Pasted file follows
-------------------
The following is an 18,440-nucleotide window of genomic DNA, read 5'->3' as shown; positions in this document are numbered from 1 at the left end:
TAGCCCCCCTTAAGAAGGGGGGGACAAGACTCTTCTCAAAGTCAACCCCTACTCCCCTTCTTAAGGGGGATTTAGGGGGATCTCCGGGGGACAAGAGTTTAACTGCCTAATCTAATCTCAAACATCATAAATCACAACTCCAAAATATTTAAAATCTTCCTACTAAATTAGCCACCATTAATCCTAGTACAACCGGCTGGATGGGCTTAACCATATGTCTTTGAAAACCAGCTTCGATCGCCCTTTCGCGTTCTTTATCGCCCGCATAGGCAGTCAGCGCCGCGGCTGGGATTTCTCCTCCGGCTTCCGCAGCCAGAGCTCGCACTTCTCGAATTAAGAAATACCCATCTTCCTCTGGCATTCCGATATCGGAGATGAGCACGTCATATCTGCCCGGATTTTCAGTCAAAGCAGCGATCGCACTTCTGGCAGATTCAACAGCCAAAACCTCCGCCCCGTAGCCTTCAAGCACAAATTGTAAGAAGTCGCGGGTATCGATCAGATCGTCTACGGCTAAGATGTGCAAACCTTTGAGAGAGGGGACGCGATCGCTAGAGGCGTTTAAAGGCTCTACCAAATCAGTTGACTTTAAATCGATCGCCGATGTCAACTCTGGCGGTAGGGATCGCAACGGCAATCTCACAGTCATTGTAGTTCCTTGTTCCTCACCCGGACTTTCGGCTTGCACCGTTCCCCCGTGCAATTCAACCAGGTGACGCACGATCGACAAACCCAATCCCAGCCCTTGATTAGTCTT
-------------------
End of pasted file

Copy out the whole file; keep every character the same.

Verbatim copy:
The following is an 18,440-nucleotide window of genomic DNA, read 5'->3' as shown; positions in this document are numbered from 1 at the left end:
TAGCCCCCCTTAAGAAGGGGGGGACAAGACTCTTCTCAAAGTCAACCCCTACTCCCCTTCTTAAGGGGGATTTAGGGGGATCTCCGGGGGACAAGAGTTTAACTGCCTAATCTAATCTCAAACATCATAAATCACAACTCCAAAATATTTAAAATCTTCCTACTAAATTAGCCACCATTAATCCTAGTACAACCGGCTGGATGGGCTTAACCATATGTCTTTGAAAACCAGCTTCGATCGCCCTTTCGCGTTCTTTATCGCCCGCATAGGCAGTCAGCGCCGCGGCTGGGATTTCTCCTCCGGCTTCCGCAGCCAGAGCTCGCACTTCTCGAATTAAGAAATACCCATCTTCCTCTGGCATTCCGATATCGGAGATGAGCACGTCATATCTGCCCGGATTTTCAGTCAAAGCAGCGATCGCACTTCTGGCAGATTCAACAGCCAAAACCTCCGCCCCGTAGCCTTCAAGCACAAATTGTAAGAAGTCGCGGGTATCGATCAGATCGTCTACGGCTAAGATGTGCAAACCTTTGAGAGAGGGGACGCGATCGCTAGAGGCGTTTAAAGGCTCTACCAAATCAGTTGACTTTAAATCGATCGCCGATGTCAACTCTGGCGGTAGGGATCGCAACGGCAATCTCACAGTCATTGTAGTTCCTTGTTCCTCACCCGGACTTTCGGCTTGCACCGTTCCCCCGTGCAATTCAACCAGGTGACGCACGATCGACAAACCCAATCCCAGCCCTTGATTAGTCTT